About this blog
So I got the urge to be able to detect and measure radiation by my own, especially since I live within a 15km radius from the NPP of Borssele and a 30km radius from the four reactors of Doel NPP, Belgium.
Browsing the internet, I found some relatively cheap ex-army radiation detectors at an army-dump shop. One of them appeared to be suitable to even detect the (usually low) background radiation levels: A Frieseke & Hoepfner FH40T Geiger counter (fitted with a FHZ76V energy-compensated geiger-mueller tube), sensitive to γ (gamma) radiation and β (beta) radiation over 0.25MeV.The FHZ76V tube actually contains a Valvo 18550 tube, which is equivalent to Centronics ZP1320, Mullard Mx164 and LND-713 (found in this Probe Selection Guide and here)
The specs of the ZP1320 tube claim a sensitivity of 9cps/mR/h for Cs-137 (540cpm/mR/h). For 'normal' background (0.025-0.045mR/h) this results in a counting rate of approx.10-20cpm.. Where I live, I measure values varying between 4cpm up to 25cpm. This variation is caused by the randomness of the decay of radioactive elements.
1 R = 8.77 mGy
1 Gy = 115 R
For sake of simplicity, in our calculations we simply use 1R = 10mGy and 1Gy= 100R. And so is 10µR = 0.1µSv.
This approximation is good enough for this experiment.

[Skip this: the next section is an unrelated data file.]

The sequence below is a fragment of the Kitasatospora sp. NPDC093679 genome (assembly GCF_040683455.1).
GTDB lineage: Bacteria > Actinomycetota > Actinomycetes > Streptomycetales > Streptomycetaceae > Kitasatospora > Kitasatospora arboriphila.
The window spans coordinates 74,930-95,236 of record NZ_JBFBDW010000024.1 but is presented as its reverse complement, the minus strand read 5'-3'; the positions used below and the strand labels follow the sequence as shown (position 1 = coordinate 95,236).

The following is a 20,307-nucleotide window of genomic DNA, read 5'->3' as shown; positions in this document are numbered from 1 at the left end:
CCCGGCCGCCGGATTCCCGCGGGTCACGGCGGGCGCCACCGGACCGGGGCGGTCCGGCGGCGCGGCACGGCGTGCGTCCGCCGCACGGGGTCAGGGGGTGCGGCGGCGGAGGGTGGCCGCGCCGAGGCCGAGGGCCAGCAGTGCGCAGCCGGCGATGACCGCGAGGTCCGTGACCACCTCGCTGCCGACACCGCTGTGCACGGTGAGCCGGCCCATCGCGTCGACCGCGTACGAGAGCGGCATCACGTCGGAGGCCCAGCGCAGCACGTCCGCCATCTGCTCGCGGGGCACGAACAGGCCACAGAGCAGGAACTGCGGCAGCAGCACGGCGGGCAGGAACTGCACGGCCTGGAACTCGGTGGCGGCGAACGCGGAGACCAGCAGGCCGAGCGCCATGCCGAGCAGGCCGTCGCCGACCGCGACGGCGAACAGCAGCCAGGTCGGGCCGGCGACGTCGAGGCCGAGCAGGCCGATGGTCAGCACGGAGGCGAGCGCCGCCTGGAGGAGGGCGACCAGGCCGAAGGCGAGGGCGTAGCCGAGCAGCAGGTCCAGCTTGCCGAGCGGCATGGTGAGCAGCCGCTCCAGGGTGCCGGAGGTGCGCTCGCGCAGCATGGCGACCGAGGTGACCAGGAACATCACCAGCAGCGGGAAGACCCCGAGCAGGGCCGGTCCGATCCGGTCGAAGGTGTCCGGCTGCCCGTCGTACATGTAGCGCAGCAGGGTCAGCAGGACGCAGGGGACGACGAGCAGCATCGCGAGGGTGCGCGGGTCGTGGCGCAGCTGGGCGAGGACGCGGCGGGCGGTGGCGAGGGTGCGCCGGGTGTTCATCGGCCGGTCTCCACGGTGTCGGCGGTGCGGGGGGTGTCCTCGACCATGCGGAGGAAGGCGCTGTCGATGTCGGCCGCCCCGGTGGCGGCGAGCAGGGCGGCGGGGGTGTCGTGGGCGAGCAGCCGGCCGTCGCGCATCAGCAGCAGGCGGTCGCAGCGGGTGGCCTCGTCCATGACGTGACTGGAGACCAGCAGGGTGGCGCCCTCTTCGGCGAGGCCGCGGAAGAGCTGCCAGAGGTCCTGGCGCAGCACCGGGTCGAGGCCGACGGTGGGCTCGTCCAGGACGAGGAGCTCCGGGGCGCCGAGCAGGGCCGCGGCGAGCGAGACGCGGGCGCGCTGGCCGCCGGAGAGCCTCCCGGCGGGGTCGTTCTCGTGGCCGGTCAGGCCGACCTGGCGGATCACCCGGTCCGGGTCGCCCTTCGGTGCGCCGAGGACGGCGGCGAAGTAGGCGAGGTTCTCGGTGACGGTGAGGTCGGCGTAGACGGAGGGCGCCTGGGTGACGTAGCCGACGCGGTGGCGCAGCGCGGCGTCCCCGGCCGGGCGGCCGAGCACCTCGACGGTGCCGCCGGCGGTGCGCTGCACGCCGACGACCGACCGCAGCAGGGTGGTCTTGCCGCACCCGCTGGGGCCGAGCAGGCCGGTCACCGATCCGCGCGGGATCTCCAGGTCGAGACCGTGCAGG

There are 3 types of radiation:
α (alpha) decay is helium nucli being released, (beta) decay is electrons (β-) or positrons (β+) and γ (gamma) decay is electromagnetic radiation (like X-rays).
This Geiger-Mueller tube is only sensitive to β and γ radiation. The calibration is only correct for the γ radiation (662keV) emitted from Cs-137 .
I am now on the lookout for a device that can detect alpha radiation too. But the current situation in Fukushima has stirred up the market (crazy prices, run out of stock) for detection devices so I better wait until better times.
Thursday, May 26, 2011
2011-05-26 21h CEST - Measurement briefly interrupted by a malfunction in the FH40T
Tonight around 21h, the readings from the FH40T suddenly ceased. No more clicks were detected. After some initial testing, no immediate cause for this malfunction could be found, the FH40T detection electronics seemed dead but fortunately the G.M. tube was still OK.
After an interruption of about an hour, I was able to continue the measurements with a spare (D.I.Y) counter circuit that I had already built, using the same G.M. tube FHZ76V.
I''ll try to repair the FH40T in the near future, or otherwise I'll try to build new electronic circuit and integrate an LC-Display into the FH40T housing. Something which I already had planned to do, but hesitated to destroy a functional Radiation detector.